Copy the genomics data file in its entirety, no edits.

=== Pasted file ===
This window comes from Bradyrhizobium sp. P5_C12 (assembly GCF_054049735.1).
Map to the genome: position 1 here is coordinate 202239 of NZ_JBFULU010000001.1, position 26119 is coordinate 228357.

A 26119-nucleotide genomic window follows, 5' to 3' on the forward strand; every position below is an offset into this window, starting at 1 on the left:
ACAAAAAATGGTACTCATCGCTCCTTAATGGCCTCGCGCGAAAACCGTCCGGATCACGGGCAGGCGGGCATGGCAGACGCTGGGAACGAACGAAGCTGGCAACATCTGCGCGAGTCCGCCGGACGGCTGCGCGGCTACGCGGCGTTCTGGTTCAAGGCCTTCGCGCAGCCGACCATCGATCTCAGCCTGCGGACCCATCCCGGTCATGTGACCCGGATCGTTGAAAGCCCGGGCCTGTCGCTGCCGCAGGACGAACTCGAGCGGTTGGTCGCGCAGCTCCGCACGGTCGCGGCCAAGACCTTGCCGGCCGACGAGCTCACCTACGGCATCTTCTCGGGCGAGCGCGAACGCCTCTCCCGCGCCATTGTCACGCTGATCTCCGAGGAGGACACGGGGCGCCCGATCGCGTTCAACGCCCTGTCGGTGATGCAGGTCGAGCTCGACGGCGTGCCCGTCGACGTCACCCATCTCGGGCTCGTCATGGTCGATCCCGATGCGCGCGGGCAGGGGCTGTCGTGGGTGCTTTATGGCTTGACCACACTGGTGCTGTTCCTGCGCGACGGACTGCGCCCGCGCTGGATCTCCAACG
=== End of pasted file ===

This window comes from Bradyrhizobium sp. P5_C12 (assembly GCF_054049735.1).
Map to the genome: position 1 here is coordinate 202239 of NZ_JBFULU010000001.1, position 26119 is coordinate 228357.

A 26119-nucleotide genomic window follows, 5' to 3' on the forward strand; every position below is an offset into this window, starting at 1 on the left:
ACAAAAAATGGTACTCATCGCTCCTTAATGGCCTCGCGCGAAAACCGTCCGGATCACGGGCAGGCGGGCATGGCAGACGCTGGGAACGAACGAAGCTGGCAACATCTGCGCGAGTCCGCCGGACGGCTGCGCGGCTACGCGGCGTTCTGGTTCAAGGCCTTCGCGCAGCCGACCATCGATCTCAGCCTGCGGACCCATCCCGGTCATGTGACCCGGATCGTTGAAAGCCCGGGCCTGTCGCTGCCGCAGGACGAACTCGAGCGGTTGGTCGCGCAGCTCCGCACGGTCGCGGCCAAGACCTTGCCGGCCGACGAGCTCACCTACGGCATCTTCTCGGGCGAGCGCGAACGCCTCTCCCGCGCCATTGTCACGCTGATCTCCGAGGAGGACACGGGGCGCCCGATCGCGTTCAACGCCCTGTCGGTGATGCAGGTCGAGCTCGACGGCGTGCCCGTCGACGTCACCCATCTCGGGCTCGTCATGGTCGATCCCGATGCGCGCGGGCAGGGGCTGTCGTGGGTGCTTTATGGCTTGACCACACTGGTGCTGTTCCTGCGCGACGGACTGCGCCCGCGCTGGATCTCCAACG